The EU Data Protection Authority called for a ban on the development and use of Pegasus-like commercial spyware, as the unprecedented level of intrusiveness might endanger users’ right to privacy in the region.
The European Data Protection Supervisor (EDPS) said, “Pegasus constitutes a paradigm shift in terms of access to private communications and devices, which is able to affect the very essence of our fundamental rights, in particular the right to privacy. This fact makes its use incompatible with our democratic values.”
Pegasus is a military intrusion software developed by an Israeli cyber-arms company NSO Group. It is capable of hacking into smartphones running Android and iOS and turning the devices into remote monitoring tools. Once the tool is enabled it can extract sensitive information, record conversations, and track users’ movements.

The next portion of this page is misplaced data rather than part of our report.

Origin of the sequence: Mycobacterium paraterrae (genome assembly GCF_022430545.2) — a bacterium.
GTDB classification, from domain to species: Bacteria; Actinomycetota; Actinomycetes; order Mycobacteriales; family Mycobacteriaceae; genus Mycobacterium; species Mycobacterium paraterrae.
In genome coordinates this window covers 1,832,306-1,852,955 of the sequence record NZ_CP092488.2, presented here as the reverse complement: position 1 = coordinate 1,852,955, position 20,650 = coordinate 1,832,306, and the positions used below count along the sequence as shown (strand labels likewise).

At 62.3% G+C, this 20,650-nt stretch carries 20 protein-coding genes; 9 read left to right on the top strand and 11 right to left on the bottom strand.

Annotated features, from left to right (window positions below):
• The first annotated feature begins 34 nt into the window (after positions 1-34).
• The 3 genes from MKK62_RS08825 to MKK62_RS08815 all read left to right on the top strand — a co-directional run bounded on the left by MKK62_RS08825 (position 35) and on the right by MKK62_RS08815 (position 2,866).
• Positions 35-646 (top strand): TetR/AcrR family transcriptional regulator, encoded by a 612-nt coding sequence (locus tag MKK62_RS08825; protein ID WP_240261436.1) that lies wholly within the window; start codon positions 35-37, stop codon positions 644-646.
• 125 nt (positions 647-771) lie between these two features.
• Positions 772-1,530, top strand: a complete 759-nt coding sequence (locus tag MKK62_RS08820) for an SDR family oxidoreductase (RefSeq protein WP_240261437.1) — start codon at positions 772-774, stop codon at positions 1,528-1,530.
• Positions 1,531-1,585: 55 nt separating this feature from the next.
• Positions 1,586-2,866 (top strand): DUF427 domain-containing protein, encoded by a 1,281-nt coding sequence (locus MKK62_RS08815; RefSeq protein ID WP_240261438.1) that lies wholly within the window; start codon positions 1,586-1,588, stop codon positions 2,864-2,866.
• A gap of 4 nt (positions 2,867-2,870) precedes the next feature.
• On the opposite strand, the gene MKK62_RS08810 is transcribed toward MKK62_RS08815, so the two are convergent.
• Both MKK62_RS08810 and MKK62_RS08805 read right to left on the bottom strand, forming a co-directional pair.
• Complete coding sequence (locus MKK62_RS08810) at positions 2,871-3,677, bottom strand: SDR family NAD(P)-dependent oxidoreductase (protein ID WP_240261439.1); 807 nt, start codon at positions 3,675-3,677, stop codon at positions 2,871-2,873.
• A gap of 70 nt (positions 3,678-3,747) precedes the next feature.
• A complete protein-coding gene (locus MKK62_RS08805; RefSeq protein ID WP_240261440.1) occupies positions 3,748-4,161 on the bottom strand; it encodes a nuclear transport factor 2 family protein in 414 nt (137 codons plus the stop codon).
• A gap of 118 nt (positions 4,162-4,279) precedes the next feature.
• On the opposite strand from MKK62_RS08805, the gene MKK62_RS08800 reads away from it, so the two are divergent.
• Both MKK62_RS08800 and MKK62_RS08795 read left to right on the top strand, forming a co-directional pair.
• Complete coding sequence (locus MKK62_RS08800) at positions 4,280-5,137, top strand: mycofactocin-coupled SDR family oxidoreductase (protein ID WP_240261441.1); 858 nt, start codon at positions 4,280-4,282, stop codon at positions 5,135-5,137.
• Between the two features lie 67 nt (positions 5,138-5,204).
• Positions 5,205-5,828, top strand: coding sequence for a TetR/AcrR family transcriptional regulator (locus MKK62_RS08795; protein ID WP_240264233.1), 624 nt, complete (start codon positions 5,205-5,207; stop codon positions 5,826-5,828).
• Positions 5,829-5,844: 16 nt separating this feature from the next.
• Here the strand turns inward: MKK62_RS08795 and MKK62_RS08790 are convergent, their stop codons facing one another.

The NSO Group has denied the claims saying the software was sold only to governments to fight against crime and terrorism. The firm says it was on a “life-saving mission,” though evidence suggests Pegasus is being used to hack into the phones of journalists, political figures, dissidents, and activists in several countries, including Israel.
Earlier in January 2022, Israeli police were accused of spying on citizens with the NSO Group’s spyware to gather intelligence without a search warrant authorizing the surveillance.
The EDPS said,”‘National security cannot be used as an excuse to extensive use of such technologies nor as an argument against the involvement of the European Union.”
More supervision over the use of surveillance measures, stricter implementation of data protection regulations, and strengthening legislation outlawing the use of sophisticated hacking tools such as Pegasus to safeguard against unlawful use have also been recommended by the authority.